The difference is I went with a brownie base this time instead of the cake.  While the fudgy chocolate cake was possibly the best part of that ice cream cake for me last year, it was very difficult to cut.  I got to thinking of making a thin brownie layer instead; I mean, you just can't go wrong with brownies and ice cream, right?  Right!
As you can probably tell just by looking it, the cake is simple to put together but I'll tell you all about it anyway because I could talk about food all day long...

I started with half a recipe of this brownie cake, which is just the Smitten Kitchen brownie recipe baked in the round.  (Incidentally, I think it just might be my favorite brownie recipe and that's saying a lot because I love them all!)  Half a recipe makes a nice thin layer at the bottom of this ice cream cake (after all, it's about the ice cream).  You just need to take care not to over-bake the brownie.  It takes only about 10 minutes in the oven to bake this thin portion in a 9-inch springform pan.  And the brownie bottom did turn out much easier to slice.

In an ideal world, I'd fill this cake with homemade ice cream but in reality, this is a crazy time of year and I'm grateful to use some good store-bought stuff.  If I went homemade, I'd have to make more than one batch to fill this cake since you need at least 3 pints of ice cream for the cake.  This year, we decided to go with mint chocolate-chip ice cream.  It's another one of the birthday boy's favorite (and mine, too).  We talked about maybe going with vanilla next year for a classic spin.
The crushed Thin Mint cookie topping was a big hit with the birthday boy!
To finish this cake, I added a top layer of dark chocolate peppermint ganache.  I think a ganache topping is great not only because it is rich and delicious but because it stays so soft and easy to cut through and eat.  I thought about making a mint brownie base but decided not to so I thought a touch of peppermint flavor to the ganache would be nice.  Knowing I was going to make this cake for my son's birthday, I saved a few Girl Scout Thin Mint cookies to crush up and decorate this cake with.  Some colorful sprinkles always make a birthday cake better, too.


Birthday bonbons and other treats for my 8-year old!

My little guy turns "8" today!  Needless to say, I want to give my son a great big shout-out on his special day:
HAPPY BIRTHDAY, J!! 
Homemade brownie ice cream cake
It's funny but I'm always referring to my son as the "little" guy here but I don't call him that in "real life".  It may occasionally be my big guy or "big man" when I'm talking to him.  But I am the queen of nicknames so I call him by many things.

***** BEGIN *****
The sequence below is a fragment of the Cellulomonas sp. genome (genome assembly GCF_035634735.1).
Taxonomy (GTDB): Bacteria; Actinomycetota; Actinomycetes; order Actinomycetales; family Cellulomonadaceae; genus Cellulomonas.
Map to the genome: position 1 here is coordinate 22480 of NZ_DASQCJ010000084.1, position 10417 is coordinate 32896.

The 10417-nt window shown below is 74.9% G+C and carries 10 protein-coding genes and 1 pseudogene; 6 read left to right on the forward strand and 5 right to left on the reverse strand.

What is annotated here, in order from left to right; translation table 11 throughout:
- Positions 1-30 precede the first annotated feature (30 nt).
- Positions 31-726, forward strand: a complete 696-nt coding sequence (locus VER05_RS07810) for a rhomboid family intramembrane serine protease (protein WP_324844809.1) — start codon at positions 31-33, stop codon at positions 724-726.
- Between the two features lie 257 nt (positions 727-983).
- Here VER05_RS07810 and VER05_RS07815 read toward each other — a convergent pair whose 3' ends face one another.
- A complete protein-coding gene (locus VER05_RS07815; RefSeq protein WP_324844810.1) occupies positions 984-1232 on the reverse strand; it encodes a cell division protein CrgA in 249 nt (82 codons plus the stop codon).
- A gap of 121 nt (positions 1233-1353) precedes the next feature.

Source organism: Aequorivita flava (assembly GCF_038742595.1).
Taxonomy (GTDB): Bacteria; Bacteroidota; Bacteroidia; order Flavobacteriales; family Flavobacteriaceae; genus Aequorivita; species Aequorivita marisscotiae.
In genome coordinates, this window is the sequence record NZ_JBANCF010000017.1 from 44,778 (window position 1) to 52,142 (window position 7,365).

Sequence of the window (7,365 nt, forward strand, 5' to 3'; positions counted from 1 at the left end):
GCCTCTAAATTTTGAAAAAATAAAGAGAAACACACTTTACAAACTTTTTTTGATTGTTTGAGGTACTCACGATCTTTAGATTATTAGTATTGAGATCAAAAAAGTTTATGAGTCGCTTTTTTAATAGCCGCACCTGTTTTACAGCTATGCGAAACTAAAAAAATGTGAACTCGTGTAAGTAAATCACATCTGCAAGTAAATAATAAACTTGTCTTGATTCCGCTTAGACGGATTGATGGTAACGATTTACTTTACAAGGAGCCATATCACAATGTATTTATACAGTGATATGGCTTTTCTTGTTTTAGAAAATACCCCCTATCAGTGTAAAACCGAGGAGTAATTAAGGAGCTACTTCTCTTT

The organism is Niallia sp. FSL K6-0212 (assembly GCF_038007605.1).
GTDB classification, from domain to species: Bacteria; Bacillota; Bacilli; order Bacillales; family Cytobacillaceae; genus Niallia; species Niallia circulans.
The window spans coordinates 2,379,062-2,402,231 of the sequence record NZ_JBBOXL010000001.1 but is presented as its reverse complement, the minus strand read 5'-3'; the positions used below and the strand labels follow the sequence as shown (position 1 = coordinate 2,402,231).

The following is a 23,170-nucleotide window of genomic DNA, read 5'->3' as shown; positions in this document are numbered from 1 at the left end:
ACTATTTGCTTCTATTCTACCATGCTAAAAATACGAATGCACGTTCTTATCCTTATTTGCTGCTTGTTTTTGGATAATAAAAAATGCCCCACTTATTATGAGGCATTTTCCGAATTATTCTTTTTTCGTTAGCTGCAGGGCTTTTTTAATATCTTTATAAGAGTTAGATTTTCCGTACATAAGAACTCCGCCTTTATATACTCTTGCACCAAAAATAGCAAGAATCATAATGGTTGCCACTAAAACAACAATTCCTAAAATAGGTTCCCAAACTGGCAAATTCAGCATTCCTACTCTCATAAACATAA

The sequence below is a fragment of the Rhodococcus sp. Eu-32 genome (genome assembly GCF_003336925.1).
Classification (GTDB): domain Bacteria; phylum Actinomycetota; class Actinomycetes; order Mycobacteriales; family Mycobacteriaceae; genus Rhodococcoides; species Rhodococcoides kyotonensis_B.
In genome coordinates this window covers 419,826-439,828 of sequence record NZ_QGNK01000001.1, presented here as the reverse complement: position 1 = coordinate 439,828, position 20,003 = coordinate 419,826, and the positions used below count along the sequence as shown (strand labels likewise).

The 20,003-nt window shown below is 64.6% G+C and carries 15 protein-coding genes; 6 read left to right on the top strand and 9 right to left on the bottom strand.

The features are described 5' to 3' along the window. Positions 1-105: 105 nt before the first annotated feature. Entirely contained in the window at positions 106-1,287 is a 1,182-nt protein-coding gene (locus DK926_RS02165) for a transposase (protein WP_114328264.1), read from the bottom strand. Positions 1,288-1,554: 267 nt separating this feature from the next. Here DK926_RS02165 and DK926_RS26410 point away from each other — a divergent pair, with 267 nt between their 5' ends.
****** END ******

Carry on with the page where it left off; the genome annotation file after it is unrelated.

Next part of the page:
In all seriousness, he is growing up so fast!  Having a child speeds up time (and ages you) like nobody's business!  We were at the library the other day  checking out a few books when the lady asked him what grade he'll be going into next Fall.  When he answered "third", she was really surprised and said: "weren't you just in kindergarten!"  That just about sums it up because it really was yesterday that he was in kindergarten and now he's finishing second grade and looking forward to third.
Some homemade birthday treats: Ice cream cake, birthday bonbons, and Ninjago cupcakes
So here we are again, another milestone!  A child's birthday is a major thing.  We did some celebrating on Saturday since his birthday, today, is a school day.  I wanted to make a few treats for the special occasion.  I'll be posting the recipe for the ice cream cake next - it's very similar to the one I made last year.  

As per the birthday boy's request, I also made Ninjago cupcakes again, this time in blue and green.  He was really into Ninjago for a while and is still a fan (he'd love some new episodes to watch but it seems the TV series was a short one).  He actually asked if I could make gold ninjas but since I don't have gold food coloring, he settled for these.  The recipes and directions for the cupcakes are available in an old post.
I think he got a kick out of these little treats; I feel like I'm the real beneficiary to get to see the quirky smile on his face!  And he was a good sport, taking some pictures with us earlier in the day so I can blog about it here.  When it came time to blow out the candle and actually dig into our birthday goodies, we switched over to Star Wars disposable tablecloth and plates!  With a few old-school streamers floating overhead, it was a festive little celebration.  Happy birthday, sweetie pie!
Now for today's post, I'd like to talk birthday bonbons!  I just love the sound of that!
Brigadeiros: Fudgy, chocolate, caramel-like birthday bonbons
These are Brazilian Brigadeiros - chocolate bonbons or candies typically served at children's birthday parties in Brazil.  I saw these on a show once and just loved this tradition the Brazilian people have of serving these festive truffle-like candies at kids' birthday parties and other celebrations like weddings.  I'm told that every serious Brazilian children's birthday party has to have brigadeiros.  

My first boss out of college is something of an expert on Brazil.  He used to vacation there at least 2-3 times a year but while he educated me plenty about Caipirinhas (the drink), Carnival, and women's beach attire, he never did mention brigadeiros.  So while I can't personally confirm whether they really are such a staple at children's parties, it sure sounds like a good idea to me!
The cool thing about brigadeiros is they are made with just 3 main ingredients: sweetened condensed milk, a little cocoa powder, and a bit of butter, plus toppings such as sprinkles of your choice to roll them in.  As you can tell from the ingredient list, they are a cross between fudge and caramel.  As my son would tell you: "they are fudgy, 'caramelly', and chewy."  He really liked them and you can see they are appealing to children on looks alone.  Upon trying one, I think his exact words were "mmmm....mmmm" with a nod.  The birthday boy approved.  To me, they're a sweet sentiment and just fun to look at because sprinkles tend to make people smile, don't you think?